Historic Win in Maine’s Battle Over Tar Sands
An historic vote in Maine reaffirms that residents want to keep toxic tar sands at bay.
Yesterday, South Portland City Council voted 6-1 to pass the Clear Skies Ordinance, which prohibits bulk loading of tar sands onto tankers at the waterfront and the construction of any infrastructure that would be used for that purpose.
Natural Resources Council of Maine staff members (from left) Judy Berk, Lisa Pohlmann, Emmie Theberge and Dylan Voorhees give the "thumbs up" to South Portland City Council's vote in support of the Clear Skies Ordinance. Photo credit: Natural Resources Council of Maine
A number of groups, including Protect South Portland, Natural Resources Council of Maine and Environment Maine, have weighed in on the issue after finding that the pipeline transfer and bulk loading of tar sands on the waterfront would increase toxic air pollution, including volatile organic compounds; contribute to climate change threats; pose unacceptable risks of pipelines leaks into lakes and rivers; threaten wildlife; and harm property values.
The bulk loading of crude has never been done in South Portland, and the city plans to keep it that way. This is the first time in which a U.S. city considering loading tar sands oil onto tankers has banned the activity.
“Tonight’s victory shows that no one is above the democratic process, and when out-of-state oil interests try to throw their weight around to pollute a Maine town, we know how to say ‘no,’” said Lisa Pohlmann, executive director of the Natural Resources Council of Maine. “As South Portland goes, so goes the nation. Communities everywhere are waking up to the fact that tar sands are a dirty, toxic energy source.”
Photo credit: Protect South Portland
In March, the National Energy Board of Canada approved a proposal by Enbridge to reverse the flow and increase the amount of tar sands oil flowing through its pipeline from Ontario to Quebec, connecting Alberta’s tar sands to Montreal. This has raised concern among Maine residents and other New Englanders that ExxonMobil’s Portland-Montreal pipeline will be the subsequent route for the oil industry to access an export port to send tar sands overseas. A number of towns in Maine have passed resolutions opposing sending tar sands through the Portland-Montreal pipeline.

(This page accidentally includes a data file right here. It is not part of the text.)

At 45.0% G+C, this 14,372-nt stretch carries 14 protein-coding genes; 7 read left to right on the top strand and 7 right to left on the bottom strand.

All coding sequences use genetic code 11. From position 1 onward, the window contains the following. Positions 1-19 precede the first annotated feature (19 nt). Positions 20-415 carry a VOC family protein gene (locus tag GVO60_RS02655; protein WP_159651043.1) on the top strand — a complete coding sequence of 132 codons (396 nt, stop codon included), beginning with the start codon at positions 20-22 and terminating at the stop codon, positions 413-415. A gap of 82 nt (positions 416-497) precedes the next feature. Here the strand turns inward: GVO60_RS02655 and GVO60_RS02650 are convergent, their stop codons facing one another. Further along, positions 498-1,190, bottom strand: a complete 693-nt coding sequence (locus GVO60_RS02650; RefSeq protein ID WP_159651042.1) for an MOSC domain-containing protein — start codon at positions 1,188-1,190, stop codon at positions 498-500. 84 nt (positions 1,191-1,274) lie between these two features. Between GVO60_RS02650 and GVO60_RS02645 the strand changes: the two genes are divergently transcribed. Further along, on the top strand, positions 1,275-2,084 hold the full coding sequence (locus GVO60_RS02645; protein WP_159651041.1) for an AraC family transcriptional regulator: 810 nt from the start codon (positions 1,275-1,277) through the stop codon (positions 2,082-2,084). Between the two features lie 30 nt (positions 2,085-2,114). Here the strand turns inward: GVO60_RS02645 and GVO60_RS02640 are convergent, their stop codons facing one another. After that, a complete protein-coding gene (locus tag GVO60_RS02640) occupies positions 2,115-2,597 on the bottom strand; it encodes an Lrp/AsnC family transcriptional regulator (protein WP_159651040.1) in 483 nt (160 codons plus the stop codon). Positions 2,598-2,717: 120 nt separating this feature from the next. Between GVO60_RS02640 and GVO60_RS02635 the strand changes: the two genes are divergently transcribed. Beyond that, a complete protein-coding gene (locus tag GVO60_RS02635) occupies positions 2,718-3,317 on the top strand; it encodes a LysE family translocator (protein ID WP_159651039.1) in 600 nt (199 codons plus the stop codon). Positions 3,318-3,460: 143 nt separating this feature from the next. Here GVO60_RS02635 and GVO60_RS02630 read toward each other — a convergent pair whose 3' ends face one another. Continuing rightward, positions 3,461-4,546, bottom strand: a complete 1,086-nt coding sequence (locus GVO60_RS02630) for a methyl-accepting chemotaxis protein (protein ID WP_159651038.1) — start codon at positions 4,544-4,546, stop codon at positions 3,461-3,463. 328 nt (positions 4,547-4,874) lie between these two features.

The passing of the ordinance is seen as “a true David versus Goliath victory.” “The oil industry is not invincible, and the exploitation of tar sands is not inevitable,” said Environment Maine Director Emily Figdor. “From Nebraska to Maine, citizens are standing up, and powerfully so, to protect their communities—and we are winning. We’re hopeful that South Portland’s action will empower other communities threatened by new tar sands infrastructure to protect themselves."
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Earth had its second-warmest year on record in 2020, just 0.02 degrees Celsius (0.04°F) behind the record set in 2016, and 0.98 degrees Celsius (1.76°F) above the 20th-century average, NOAA reported January 14.
Figure 1. Departure of temperature from average for 2020, the second-warmest year the globe has seen since record-keeping began in 1880, according to NOAA. Record-high annual temperatures over land and ocean surfaces were measured across parts of Europe, Asia, southern North America, South America, and across parts of the Atlantic, Indian, and Pacific oceans. No land or ocean areas were record cold for the year. NOAA National Centers for Environmental Information
Figure 2. Total ocean heat content (OHC) in the top 2000 meters from 1958-2020. Cheng et al., Upper Ocean Temperatures Hit Record High in 2020, Advances in Atmospheric Sciences
Figure 3. Departure of sea surface temperature from average in the benchmark Niño 3.4 region of the eastern tropical Pacific (5°N-5°S, 170°W-120°W). Sea surface temperature were approximately one degree Celsius below average over the past month, characteristic of moderate La Niña conditions. Tropical Tidbits
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